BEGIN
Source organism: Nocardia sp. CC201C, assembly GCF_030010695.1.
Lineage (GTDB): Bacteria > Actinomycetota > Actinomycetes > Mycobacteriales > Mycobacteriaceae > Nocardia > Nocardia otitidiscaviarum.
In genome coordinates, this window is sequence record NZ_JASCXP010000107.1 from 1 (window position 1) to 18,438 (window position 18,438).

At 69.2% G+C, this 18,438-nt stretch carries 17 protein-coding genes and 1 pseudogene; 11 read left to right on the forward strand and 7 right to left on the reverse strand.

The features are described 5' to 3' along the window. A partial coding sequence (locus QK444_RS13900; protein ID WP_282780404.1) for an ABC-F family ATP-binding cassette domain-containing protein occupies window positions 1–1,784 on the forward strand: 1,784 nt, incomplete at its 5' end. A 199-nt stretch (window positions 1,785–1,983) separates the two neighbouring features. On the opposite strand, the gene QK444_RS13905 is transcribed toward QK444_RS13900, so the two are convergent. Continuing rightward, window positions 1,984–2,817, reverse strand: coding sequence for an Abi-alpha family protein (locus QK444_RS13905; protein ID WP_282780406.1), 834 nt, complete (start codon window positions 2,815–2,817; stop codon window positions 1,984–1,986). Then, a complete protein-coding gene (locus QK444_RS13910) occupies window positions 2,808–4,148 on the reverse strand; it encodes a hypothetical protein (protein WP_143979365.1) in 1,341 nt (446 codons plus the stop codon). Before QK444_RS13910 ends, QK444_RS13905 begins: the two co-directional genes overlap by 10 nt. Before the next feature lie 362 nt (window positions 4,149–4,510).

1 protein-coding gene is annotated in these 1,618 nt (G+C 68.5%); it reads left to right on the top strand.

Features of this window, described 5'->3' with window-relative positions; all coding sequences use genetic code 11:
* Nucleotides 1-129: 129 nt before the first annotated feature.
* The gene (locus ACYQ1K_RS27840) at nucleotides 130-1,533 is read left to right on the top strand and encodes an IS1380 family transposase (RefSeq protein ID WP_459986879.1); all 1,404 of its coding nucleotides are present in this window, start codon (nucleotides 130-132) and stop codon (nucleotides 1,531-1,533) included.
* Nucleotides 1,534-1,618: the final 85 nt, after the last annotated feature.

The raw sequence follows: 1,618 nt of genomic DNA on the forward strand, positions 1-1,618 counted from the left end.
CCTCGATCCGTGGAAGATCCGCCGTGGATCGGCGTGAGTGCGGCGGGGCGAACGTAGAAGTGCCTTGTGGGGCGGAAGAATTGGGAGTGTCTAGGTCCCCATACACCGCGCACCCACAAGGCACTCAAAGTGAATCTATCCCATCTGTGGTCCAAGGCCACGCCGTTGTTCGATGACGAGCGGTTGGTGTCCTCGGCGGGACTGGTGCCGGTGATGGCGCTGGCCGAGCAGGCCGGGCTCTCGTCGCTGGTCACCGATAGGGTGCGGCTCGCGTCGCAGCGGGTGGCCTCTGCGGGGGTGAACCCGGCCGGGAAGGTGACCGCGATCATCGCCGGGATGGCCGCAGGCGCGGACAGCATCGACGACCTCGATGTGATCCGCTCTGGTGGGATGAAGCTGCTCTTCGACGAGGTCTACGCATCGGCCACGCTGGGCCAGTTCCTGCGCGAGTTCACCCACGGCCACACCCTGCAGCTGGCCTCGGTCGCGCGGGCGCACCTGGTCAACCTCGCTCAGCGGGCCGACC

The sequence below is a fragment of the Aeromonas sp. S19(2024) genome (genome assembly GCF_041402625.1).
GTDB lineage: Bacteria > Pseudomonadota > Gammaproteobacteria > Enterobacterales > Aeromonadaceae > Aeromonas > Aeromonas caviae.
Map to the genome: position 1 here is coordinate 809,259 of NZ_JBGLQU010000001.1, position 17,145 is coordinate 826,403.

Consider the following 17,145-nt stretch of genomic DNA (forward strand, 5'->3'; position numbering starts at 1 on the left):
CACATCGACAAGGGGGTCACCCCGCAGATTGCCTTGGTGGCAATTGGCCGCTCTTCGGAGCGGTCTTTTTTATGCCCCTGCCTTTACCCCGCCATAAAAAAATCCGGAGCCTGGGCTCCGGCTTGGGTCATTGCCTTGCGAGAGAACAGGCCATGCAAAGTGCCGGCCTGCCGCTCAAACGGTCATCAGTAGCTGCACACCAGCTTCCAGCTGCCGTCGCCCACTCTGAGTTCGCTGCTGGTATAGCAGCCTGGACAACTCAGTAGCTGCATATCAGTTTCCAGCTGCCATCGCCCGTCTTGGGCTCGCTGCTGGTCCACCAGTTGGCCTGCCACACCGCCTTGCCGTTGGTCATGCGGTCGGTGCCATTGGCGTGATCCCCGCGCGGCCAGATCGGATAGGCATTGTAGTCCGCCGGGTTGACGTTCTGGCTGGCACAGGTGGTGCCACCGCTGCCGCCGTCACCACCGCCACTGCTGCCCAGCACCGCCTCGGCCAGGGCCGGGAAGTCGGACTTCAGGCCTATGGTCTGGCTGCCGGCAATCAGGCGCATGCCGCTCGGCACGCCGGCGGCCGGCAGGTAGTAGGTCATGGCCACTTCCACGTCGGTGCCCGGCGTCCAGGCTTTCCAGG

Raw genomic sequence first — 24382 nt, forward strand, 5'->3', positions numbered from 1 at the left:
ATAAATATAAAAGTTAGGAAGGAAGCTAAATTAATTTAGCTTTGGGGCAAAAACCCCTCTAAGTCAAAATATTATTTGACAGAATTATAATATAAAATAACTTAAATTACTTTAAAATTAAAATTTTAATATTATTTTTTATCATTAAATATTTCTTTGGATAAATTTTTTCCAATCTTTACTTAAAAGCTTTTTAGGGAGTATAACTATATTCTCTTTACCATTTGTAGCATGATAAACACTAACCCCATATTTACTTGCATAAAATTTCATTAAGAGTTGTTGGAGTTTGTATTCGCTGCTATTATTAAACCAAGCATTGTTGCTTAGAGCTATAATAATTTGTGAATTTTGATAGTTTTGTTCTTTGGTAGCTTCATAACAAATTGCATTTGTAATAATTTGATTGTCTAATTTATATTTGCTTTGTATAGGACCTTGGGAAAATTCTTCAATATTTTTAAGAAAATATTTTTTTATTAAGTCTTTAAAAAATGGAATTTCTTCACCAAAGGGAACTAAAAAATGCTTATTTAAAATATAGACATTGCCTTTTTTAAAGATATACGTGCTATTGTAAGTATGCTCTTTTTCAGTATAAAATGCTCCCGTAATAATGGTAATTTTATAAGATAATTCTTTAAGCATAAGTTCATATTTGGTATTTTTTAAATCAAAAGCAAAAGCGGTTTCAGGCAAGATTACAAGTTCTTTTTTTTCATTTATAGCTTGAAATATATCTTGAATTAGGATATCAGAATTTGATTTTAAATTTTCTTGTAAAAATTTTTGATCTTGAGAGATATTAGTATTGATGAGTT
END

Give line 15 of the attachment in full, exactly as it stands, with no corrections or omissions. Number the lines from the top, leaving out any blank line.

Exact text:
Map to the genome: position 1 here is coordinate 809,259 of NZ_JBGLQU010000001.1, position 17,145 is coordinate 826,403.